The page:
SpaceX completed its COTS development with a demonstration mission to the space station in 2012, restoring an American capability to deliver and return cargo for the first time since the retirement of the space shuttle in 2011.

SpaceX has since flown the first two of 12 contracted cargo resupply flights to the space station through a $1.6 billion Commercial Resupply Services contract with NASA.

“The COTS program was a great success – not only for NASA and the commercial space industry, but also the American taxpayer,” said Gwynne Shotwell, SpaceX president and COO. “Together, NASA and SpaceX restored cargo transport capabilities to the United States and also laid the foundation for the future transport of American astronauts. SpaceX appreciates NASAís ongoing support and is honored to partner with them in these efforts.”

Orbital Sciences was selected as a NASA partner in 2008 and completed development of its Cygnus spacecraft and Antares rocket in October with a successful demonstration mission to the space station. The final review of the mission by NASA this month marked the beginning of closeout activities for the COTS program. Orbital Sciences is poised to launch the first of its eight cargo resupply missions to the space station in December through its $1.9 billion CRS contract with NASA.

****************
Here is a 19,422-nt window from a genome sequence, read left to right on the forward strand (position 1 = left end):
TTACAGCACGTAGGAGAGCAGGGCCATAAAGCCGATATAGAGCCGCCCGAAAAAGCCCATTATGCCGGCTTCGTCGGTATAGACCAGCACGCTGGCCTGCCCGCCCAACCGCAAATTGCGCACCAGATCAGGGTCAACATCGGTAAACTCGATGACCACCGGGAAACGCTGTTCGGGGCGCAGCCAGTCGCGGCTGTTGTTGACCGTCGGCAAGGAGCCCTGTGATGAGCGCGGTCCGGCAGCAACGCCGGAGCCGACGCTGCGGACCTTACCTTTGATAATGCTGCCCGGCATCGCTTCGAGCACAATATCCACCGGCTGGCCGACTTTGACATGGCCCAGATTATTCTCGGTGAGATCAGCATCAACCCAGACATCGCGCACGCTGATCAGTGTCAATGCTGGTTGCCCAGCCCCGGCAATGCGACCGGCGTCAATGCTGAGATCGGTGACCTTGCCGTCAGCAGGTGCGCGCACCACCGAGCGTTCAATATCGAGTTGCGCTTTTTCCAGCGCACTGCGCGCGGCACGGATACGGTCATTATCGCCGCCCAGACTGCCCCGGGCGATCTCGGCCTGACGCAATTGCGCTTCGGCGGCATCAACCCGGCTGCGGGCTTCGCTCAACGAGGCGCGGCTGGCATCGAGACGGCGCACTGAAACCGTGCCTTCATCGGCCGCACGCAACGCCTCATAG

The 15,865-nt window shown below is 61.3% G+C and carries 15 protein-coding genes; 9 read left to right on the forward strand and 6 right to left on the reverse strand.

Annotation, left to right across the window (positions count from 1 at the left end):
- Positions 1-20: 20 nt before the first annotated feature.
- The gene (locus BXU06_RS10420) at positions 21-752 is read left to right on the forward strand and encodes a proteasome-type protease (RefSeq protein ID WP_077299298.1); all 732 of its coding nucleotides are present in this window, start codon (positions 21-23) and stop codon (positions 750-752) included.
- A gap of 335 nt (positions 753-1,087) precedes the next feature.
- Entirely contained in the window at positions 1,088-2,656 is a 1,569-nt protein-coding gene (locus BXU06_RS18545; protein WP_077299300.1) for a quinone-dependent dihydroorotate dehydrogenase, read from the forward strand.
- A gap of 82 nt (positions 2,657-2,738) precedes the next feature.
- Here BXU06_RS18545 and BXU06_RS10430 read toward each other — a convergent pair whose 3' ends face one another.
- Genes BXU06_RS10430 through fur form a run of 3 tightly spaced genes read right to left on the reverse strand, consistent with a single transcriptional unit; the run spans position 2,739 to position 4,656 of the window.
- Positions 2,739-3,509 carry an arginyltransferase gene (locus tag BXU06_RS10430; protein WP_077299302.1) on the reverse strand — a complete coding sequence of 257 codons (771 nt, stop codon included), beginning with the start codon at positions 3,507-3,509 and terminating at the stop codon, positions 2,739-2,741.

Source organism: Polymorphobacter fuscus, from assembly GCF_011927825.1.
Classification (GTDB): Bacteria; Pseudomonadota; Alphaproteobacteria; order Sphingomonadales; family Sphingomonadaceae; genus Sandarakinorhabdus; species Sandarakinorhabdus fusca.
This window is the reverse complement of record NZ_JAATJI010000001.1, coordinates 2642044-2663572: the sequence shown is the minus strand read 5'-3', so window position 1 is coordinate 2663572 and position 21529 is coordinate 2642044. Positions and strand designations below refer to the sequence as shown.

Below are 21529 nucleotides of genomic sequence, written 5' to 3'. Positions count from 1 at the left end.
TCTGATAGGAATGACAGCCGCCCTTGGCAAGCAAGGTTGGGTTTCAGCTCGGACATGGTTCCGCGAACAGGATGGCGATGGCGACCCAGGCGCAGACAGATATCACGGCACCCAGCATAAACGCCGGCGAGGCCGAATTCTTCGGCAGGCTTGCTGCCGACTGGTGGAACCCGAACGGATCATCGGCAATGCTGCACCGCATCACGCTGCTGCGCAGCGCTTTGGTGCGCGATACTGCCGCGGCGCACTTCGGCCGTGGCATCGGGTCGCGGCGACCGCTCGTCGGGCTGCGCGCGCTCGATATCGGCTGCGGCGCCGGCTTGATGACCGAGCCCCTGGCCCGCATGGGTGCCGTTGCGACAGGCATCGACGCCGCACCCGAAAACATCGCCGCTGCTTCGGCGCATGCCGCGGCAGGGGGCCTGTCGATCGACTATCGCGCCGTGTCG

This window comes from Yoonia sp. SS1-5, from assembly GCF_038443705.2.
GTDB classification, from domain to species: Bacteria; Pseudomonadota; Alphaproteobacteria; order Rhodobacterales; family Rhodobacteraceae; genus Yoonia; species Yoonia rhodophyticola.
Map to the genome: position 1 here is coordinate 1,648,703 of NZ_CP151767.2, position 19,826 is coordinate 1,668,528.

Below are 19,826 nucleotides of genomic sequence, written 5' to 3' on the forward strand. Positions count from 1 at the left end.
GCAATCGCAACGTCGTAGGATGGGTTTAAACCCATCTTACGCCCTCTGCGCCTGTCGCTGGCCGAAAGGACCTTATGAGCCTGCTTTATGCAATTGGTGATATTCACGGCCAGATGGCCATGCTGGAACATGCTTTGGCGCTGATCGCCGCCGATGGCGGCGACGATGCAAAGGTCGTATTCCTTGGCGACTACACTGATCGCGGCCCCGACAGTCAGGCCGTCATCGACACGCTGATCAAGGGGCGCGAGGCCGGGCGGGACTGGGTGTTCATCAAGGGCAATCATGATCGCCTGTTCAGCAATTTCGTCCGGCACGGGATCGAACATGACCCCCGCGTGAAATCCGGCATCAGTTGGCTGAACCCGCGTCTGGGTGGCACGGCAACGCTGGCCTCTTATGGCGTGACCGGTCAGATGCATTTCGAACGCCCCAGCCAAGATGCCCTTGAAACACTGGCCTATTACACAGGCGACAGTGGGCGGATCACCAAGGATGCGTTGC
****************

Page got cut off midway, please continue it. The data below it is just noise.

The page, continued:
“Orbitalís successful completion of the COTS program, including two launches of the new Antares rocket and the first mission to the International Space Station by the Cygnus cargo logistics spacecraft, was the direct result of the outstanding collaboration between the NASA and Orbital engineering and program management teams,” said Frank Culbertson, Executive Vice President and General Manager of Orbitalís Advanced Programs Group. “The unique structure of the COTS initiative, under which NASAís technical expertise, experienced human spaceflight workforce, and well-honed safety operations standards provided the overall framework, enabled Orbital to bring the energy, innovation and discipline of the commercial sector to the program, resulting in a reliable and cost-effective resupply service.”